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VINTAGRAPH • WPA • WWII • RAINIER NATIONAL PARK: c. 1920s

St. Patty's Night: 1944

St. Patty's Night: 1944

March 1944. Washington, D.C. St. Patrick's Day dance at the Washington labor canteen, sponsored by the United Federal Workers of America, Congress of Industrial Organizations. View full size. Medium format safety negative by Joseph A. Horne for the Office of War Information.

 

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Muscular taboos

Oh my, so apparently women shouldn't be endowed with strong leg muscles, nor should they be stocky or slightly tomboyish. I should stop working out. Or else some people need to get over their sex-typing hangups. -C

"Woman" in skirt

Is probably NOT a woman, but a man in a skit [skirt?]. Look closely at the leg muscles, what look to be cut-off long-johns ('union' johns), and the mismatched socks.

[It's a girl, and here she is (below) on a different night wearing the same top, shoes and socks. Such active imaginations some of you have! This was one of maybe half a dozen comments theorizing/vehemently insisting that this was a man in drag. (At a St. Patrick's Day dance in 1940s Washington attended by servicemen in uniform. Hello?) - Dave]

The Dance

Well, if I was the woman in the skirt, I would have hunted down Horne and beaten him up! That's about the most unflattering angle I've ever seen, on a woman who on closer inspection doesn't seem to have a big butt after all.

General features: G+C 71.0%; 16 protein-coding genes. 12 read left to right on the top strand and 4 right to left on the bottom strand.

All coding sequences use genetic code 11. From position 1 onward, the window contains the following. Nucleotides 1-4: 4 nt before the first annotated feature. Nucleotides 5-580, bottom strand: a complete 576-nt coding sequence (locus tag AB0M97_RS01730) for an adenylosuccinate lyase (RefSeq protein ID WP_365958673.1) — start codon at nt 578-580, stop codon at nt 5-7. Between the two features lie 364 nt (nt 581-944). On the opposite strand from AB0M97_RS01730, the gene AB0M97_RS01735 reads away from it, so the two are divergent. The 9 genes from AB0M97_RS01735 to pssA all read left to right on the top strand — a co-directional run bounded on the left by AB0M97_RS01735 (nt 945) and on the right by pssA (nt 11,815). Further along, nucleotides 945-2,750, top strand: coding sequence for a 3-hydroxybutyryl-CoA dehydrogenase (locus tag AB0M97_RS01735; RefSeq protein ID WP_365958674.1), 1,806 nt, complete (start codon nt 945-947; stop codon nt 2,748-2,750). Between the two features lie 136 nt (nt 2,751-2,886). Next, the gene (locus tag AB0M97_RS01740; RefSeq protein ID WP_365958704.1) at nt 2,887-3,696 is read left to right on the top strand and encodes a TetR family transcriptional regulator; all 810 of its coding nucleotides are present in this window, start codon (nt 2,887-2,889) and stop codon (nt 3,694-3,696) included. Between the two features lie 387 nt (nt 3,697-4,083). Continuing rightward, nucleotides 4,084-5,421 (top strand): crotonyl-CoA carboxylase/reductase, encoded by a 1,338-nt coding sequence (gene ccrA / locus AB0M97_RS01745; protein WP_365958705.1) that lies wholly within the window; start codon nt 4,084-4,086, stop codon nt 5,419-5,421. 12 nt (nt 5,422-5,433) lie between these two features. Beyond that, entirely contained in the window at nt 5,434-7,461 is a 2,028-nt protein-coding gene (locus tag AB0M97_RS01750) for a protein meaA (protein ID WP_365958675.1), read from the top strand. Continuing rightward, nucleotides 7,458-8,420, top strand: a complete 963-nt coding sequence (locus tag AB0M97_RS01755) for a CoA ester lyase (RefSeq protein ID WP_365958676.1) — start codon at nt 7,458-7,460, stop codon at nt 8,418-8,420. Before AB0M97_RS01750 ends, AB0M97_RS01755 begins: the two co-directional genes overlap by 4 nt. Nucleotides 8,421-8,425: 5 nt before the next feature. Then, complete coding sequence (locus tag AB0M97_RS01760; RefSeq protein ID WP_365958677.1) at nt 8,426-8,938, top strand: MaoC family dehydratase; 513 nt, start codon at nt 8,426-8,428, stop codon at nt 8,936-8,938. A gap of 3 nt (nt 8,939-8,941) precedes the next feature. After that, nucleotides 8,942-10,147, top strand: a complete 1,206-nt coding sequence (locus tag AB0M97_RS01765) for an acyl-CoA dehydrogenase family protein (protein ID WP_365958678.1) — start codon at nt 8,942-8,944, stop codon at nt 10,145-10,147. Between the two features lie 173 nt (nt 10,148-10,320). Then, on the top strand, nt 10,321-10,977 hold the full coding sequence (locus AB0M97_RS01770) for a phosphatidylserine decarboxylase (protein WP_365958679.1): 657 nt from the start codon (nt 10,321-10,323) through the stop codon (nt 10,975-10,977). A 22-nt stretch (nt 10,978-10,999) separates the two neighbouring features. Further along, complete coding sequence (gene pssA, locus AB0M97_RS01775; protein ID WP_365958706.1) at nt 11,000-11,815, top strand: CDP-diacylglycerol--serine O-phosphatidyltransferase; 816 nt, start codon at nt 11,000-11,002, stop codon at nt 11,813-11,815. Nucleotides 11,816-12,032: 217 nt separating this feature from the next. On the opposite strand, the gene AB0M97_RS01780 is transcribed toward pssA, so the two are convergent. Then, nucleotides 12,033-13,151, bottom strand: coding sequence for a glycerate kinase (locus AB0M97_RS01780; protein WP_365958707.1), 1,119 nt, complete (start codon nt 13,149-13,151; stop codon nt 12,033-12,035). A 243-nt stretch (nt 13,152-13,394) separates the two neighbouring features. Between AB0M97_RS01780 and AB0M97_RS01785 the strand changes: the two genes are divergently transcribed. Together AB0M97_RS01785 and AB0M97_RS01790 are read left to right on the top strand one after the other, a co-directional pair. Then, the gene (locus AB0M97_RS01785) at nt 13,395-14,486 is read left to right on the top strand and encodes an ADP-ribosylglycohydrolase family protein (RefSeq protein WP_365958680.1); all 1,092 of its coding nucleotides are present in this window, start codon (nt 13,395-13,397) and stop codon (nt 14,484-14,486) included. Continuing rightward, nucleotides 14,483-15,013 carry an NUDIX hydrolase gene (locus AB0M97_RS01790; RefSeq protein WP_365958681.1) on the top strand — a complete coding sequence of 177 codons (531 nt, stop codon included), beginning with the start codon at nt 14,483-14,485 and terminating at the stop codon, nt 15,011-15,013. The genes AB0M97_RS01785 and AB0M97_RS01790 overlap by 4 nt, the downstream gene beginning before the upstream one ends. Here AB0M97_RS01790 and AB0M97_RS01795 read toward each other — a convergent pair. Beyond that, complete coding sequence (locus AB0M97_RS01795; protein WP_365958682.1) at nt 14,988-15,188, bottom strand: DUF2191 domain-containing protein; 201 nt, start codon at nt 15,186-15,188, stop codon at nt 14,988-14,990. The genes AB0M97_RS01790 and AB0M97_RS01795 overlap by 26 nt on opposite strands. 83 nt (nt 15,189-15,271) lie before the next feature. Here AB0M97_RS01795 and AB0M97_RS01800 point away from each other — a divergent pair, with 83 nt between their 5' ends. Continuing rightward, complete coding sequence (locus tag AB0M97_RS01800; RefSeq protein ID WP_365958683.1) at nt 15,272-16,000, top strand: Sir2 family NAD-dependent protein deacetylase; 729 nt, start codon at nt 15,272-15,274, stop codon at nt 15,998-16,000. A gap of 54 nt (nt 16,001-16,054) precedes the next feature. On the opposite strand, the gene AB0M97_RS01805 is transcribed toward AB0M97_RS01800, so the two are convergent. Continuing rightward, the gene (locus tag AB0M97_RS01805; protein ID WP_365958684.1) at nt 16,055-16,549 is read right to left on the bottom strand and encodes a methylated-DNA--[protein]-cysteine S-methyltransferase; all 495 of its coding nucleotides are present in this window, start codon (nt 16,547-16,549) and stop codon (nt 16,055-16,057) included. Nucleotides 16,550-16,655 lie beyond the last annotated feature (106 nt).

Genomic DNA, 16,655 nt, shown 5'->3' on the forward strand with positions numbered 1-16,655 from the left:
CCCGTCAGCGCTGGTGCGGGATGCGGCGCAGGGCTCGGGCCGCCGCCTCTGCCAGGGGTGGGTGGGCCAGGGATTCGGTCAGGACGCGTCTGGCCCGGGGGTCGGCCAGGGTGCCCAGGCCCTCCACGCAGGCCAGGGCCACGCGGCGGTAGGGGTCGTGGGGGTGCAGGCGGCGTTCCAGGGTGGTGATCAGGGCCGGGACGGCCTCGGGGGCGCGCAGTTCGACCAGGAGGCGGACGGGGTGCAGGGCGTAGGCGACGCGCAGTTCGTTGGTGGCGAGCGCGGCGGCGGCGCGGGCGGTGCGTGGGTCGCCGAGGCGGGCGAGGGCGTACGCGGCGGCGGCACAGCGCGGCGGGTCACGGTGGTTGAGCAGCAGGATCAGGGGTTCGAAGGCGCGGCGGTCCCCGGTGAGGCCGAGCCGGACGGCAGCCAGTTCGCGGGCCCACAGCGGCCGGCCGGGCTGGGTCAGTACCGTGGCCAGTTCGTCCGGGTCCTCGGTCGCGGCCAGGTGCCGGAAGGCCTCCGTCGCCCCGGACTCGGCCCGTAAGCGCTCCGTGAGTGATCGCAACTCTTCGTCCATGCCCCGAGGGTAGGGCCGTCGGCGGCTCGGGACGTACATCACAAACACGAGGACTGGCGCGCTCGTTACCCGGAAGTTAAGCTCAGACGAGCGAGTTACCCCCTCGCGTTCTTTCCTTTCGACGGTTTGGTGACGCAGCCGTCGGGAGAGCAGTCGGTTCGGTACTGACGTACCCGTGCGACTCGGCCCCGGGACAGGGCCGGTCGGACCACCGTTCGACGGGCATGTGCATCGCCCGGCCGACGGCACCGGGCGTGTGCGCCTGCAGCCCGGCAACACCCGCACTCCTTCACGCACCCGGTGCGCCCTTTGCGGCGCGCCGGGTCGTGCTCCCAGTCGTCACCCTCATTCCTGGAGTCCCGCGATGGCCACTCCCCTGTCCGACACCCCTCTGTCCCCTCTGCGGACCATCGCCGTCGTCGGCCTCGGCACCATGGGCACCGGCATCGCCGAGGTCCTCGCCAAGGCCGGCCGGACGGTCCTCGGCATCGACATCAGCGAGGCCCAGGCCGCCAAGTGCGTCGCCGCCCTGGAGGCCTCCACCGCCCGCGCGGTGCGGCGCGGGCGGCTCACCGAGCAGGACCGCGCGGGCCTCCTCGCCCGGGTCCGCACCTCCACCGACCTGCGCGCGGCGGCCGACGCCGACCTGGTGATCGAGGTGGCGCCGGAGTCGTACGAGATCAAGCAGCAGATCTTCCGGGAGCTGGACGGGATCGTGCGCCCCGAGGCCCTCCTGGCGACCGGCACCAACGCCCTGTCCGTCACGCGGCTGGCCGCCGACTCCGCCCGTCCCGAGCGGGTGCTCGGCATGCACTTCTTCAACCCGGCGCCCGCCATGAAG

And yeah, the crowd might be racially mixed, but the two white women can only dance with each other, not with any of the black dudes. I wouldn't dance with that pasty big Navy guy on the left, either.

[Actually there was (gasp!) interracial dancing at this party. - Dave]

D.C. Labor Canteen

You raise an interesting point. However, the photograph was taken at a union function, which may well have been a more progressive crowd than the 1944 norm. In any case, integrated nightclubs and dancehalls certainly existed in New York City in the 1940s, perhaps integrated venues existed in DC as well.

UFWA-CIO

This is the second time we've noted a mixed racial audience in Horne's photos of a United Federal Workers function. The other is "The Party Committee" and suggests to me that this union at least took a certain amount of pride in being desegregated. On the other hand the photos might have been part of the push to get Americans of all races to feel that "we're all in this together." I suppose it all depends on who Horne was working for when he shot these photos.

D.C. Dancers

Interesting to me is the racially mixed audience in 1944.

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